David J. Malebranche, M.D., M.P.H.
Long Description: Dr. Malebranche’s research work has primarily focused on the social context of HIV risk behavior and treatment among Black men who have sex with men (MSM). In 2000, he completed a small qualitative study exploring the medical experiences of Black MSM, and how these experiences impact individual behavior and HIV sexual risk behavior, testing practices and adherence with medical advice and treatment. In 2003, he obtained a cooperative agreement with the Centers of Disease Control and Prevention (CDC) for a 3 year study on the sexual behaviors and testing practices of Black MSM. In this study, Dr. Malebranche and his team are examining the relationship between the independent variables of gender role conflict, racial identification and sexual identification and the outcomes of unprotected anal sex (UAI) and HIV testing practices. Additionally, Dr. Malebranche also recently obtained a 2 year R21 grant from the National Institute of Childhood and Human Development to conduct 60 interviews with bisexually active Black men. The goal of the study is to explore the lives of bisexually active men, and describe the social context that influences levels of disclosure of same sex behavior and sexual risk behavior with both their male and female sexual partners.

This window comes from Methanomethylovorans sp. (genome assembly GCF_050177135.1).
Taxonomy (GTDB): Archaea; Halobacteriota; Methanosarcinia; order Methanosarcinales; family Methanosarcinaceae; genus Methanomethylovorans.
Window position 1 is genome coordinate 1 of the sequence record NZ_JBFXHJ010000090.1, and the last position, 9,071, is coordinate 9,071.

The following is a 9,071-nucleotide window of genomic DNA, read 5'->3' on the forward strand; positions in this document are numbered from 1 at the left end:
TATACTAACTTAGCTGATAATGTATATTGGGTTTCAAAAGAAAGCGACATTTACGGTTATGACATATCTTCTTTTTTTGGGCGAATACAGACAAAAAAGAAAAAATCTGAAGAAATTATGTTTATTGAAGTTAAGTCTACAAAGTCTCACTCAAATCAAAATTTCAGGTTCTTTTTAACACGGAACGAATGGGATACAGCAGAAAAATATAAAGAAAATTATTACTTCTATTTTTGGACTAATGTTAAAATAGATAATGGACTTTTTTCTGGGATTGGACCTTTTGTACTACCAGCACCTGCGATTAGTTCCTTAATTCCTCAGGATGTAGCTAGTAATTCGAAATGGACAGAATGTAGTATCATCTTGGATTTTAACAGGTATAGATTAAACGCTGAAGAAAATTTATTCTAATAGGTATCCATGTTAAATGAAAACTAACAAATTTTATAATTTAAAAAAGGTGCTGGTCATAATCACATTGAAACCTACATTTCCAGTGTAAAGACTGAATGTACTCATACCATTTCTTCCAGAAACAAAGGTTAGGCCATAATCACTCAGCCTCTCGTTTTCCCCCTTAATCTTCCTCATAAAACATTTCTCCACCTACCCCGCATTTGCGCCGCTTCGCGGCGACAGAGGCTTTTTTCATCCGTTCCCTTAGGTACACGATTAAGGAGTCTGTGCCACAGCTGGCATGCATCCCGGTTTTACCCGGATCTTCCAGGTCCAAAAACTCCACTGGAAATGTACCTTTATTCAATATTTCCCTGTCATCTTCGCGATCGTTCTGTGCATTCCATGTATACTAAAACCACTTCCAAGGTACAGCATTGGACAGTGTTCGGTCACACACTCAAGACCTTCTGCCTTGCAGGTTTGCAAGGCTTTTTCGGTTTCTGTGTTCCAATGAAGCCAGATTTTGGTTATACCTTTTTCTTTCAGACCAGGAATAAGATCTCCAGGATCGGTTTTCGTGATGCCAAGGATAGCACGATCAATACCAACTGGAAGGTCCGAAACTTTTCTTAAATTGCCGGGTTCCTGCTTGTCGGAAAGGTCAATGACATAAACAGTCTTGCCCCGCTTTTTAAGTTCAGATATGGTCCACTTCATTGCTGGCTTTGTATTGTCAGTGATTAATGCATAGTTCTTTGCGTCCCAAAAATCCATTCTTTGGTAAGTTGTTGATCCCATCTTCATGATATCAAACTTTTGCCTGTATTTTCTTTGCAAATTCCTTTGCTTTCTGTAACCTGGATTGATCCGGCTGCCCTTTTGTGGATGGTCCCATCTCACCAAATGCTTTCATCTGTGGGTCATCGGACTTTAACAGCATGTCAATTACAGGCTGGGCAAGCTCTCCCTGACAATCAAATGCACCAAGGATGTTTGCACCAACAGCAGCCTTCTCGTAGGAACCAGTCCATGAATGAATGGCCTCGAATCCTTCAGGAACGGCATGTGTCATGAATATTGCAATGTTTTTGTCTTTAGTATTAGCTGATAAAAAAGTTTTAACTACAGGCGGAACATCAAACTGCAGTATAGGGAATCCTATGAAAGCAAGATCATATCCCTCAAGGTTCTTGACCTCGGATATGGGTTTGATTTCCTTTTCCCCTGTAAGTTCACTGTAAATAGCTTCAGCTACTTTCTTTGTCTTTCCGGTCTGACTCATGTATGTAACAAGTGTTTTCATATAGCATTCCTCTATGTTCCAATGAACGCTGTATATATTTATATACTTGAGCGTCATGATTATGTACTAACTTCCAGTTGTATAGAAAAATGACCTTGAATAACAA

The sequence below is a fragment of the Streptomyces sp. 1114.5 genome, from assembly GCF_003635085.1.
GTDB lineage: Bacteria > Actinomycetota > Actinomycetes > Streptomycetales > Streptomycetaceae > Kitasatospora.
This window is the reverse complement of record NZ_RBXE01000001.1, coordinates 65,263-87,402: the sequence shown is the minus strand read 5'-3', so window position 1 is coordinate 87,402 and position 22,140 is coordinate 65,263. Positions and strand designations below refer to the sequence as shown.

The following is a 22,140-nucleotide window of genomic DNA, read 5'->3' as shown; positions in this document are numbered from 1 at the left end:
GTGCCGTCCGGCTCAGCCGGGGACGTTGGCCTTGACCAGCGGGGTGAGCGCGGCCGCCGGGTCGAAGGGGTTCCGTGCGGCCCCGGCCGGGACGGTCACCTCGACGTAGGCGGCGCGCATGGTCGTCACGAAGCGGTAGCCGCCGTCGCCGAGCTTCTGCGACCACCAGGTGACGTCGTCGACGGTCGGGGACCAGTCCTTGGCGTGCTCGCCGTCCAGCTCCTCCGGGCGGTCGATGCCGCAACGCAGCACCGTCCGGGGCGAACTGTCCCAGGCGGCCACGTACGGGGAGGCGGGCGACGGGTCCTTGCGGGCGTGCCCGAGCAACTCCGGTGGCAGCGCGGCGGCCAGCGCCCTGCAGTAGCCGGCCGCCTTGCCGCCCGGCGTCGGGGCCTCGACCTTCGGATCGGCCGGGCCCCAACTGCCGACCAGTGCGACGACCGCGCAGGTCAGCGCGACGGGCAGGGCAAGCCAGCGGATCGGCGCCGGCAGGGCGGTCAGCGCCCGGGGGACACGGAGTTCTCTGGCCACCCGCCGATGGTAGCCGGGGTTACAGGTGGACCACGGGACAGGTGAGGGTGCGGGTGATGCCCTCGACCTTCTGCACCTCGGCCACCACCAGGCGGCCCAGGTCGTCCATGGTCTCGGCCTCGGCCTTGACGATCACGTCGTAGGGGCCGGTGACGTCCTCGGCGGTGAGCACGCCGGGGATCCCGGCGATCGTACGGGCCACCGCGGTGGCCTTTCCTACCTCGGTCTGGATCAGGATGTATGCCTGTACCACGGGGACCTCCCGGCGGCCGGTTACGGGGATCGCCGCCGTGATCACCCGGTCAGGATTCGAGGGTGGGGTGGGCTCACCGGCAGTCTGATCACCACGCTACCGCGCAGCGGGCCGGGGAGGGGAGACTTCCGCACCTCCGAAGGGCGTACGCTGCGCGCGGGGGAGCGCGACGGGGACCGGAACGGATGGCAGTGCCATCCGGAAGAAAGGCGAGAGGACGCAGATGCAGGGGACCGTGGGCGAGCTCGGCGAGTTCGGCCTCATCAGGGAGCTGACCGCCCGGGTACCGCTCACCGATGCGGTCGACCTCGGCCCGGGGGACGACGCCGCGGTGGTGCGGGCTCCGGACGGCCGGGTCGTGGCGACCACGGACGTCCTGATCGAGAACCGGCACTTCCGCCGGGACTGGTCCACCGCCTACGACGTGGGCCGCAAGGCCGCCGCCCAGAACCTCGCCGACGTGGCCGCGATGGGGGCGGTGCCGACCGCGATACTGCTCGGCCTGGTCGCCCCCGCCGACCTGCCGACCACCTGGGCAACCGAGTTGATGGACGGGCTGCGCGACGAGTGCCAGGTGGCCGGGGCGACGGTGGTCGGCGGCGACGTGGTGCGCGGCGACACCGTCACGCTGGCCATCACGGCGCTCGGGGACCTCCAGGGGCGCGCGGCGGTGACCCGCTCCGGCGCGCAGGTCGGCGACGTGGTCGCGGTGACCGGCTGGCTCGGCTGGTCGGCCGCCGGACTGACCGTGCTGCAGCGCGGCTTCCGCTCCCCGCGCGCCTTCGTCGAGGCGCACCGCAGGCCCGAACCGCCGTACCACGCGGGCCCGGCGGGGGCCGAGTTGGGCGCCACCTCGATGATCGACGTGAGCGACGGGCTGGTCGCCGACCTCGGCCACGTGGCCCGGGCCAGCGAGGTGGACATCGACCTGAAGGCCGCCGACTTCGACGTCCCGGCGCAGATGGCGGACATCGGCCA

Dr. Malebranche’s clinical and research work has revealed that one of the primary factors influencing the behaviors that drive the HIV epidemic among Black men is poor mental health. Future projects and grants he plans to work on will involve mixed-methods qualitative and quantitative assessments of the state of mental health among Black men in this country. Specifically, exploring the unique social and cultural circumstances impacting the mental health of Black men of all ages, socioeconomic strata and sexual orientations, so we can better inform health interventions that will address this aspect of health that has an impact on many health behaviors, including sexual risk behavior.
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